Film

A Breakthrough: The Heroes in the Truly Scary ‘The Hallow’ Are Smart Enough to Get Out of the House

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It’s a common complaint about modern haunted-house movies: “Why don’t they leave?” How many paranormal activities have to take place before the families in the Paranormal Activity flicks exit, screen left? To their credit, the couple in Corin Hardy’s chilling The Hallow come to their senses almost immediately. Not that it does them much good.

Adam and Clare Hitchens (Joseph Mawle and Bojana Novakovic) have just moved into an old house in the woods of rural Ireland. Adam is evidently a botanist of some sort (or a crime lab expert for CSI: Ballaghaderreen); he’s investigating a strange fungus that’s cropped up in the area. Naturally, its intentions are unnatural, and before you can say, “You’re next! You’re next!” the malignant gunk has invaded their home, threatening their infant son.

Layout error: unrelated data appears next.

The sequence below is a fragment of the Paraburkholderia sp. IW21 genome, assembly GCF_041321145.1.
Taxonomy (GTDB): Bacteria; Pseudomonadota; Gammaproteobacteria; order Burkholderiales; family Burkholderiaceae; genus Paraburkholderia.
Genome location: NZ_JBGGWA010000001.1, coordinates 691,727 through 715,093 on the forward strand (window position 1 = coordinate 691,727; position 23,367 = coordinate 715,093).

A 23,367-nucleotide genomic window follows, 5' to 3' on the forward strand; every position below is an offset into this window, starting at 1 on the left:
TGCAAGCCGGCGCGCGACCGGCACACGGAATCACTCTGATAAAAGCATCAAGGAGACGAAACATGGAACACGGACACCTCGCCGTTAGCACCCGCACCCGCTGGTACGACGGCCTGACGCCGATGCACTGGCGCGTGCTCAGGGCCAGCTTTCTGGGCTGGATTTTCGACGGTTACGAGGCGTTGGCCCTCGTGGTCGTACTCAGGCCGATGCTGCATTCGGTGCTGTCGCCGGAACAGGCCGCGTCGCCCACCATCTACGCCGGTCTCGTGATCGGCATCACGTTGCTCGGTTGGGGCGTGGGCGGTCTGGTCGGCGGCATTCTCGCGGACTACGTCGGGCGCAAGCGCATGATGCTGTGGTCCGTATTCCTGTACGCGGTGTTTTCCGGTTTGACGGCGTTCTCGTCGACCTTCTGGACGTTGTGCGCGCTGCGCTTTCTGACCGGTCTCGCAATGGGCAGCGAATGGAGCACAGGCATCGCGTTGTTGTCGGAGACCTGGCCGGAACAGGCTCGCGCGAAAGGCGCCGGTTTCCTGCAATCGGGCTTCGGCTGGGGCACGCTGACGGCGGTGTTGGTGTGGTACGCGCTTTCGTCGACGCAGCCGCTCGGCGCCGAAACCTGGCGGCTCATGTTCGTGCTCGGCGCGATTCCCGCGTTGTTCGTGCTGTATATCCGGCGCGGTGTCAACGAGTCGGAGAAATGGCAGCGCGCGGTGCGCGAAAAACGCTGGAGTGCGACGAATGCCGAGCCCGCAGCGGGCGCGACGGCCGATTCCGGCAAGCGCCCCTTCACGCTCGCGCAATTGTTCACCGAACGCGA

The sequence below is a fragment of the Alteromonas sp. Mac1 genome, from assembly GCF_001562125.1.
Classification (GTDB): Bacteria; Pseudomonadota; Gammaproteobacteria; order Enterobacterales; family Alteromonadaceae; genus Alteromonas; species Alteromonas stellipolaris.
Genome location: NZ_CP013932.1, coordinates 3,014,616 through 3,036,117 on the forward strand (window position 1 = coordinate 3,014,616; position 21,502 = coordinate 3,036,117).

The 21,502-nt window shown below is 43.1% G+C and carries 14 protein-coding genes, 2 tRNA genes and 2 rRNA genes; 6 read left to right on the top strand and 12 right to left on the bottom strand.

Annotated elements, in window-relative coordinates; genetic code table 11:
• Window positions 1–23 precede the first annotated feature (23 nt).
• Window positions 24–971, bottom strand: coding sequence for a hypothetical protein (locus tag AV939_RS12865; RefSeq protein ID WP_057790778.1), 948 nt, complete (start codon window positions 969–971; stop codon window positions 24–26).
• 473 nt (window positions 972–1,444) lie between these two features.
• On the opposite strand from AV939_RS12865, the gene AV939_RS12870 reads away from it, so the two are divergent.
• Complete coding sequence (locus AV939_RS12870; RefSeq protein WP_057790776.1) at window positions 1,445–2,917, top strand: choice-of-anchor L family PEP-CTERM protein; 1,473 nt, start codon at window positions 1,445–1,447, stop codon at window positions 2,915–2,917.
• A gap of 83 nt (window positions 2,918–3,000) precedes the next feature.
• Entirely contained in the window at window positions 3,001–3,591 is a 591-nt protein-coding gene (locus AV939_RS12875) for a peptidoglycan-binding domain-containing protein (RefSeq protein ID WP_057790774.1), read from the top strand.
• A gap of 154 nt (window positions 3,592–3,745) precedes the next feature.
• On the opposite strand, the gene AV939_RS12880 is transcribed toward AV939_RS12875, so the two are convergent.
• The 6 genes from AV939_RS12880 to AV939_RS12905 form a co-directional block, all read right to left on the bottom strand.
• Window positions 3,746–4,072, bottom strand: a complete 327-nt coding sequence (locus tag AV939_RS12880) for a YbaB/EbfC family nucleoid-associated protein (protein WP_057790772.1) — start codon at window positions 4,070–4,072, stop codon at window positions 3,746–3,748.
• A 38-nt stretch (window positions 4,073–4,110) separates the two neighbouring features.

Hardy’s impressively frightening debut starts as something of a Straw Dogs/Evil Dead mash-up (complete with sinister neighbors and a malevolent book). He’s free with his influences — everything from The Thing to Invasion of the Body Snatchers to (oh, what the hell) The Ruins — but pays tribute without stumbling into pastiche.

The Hallow offers plenty of scares and is unnerving from wire to wire, wrapping up the second act with a bang and red-lining the tension until the end. And that’s really the only problem: When is menacing too menacing? I’d ask the “quaint” townsfolk who try (unsuccessfully) to run Adam and Clare off: If your very existence is like a never-ending bad dream, why in the name of St. Patrick would you stick around?

The Hallow

Directed by Corin Hardy

IFC Midnight

Opens November 6, IFC Center

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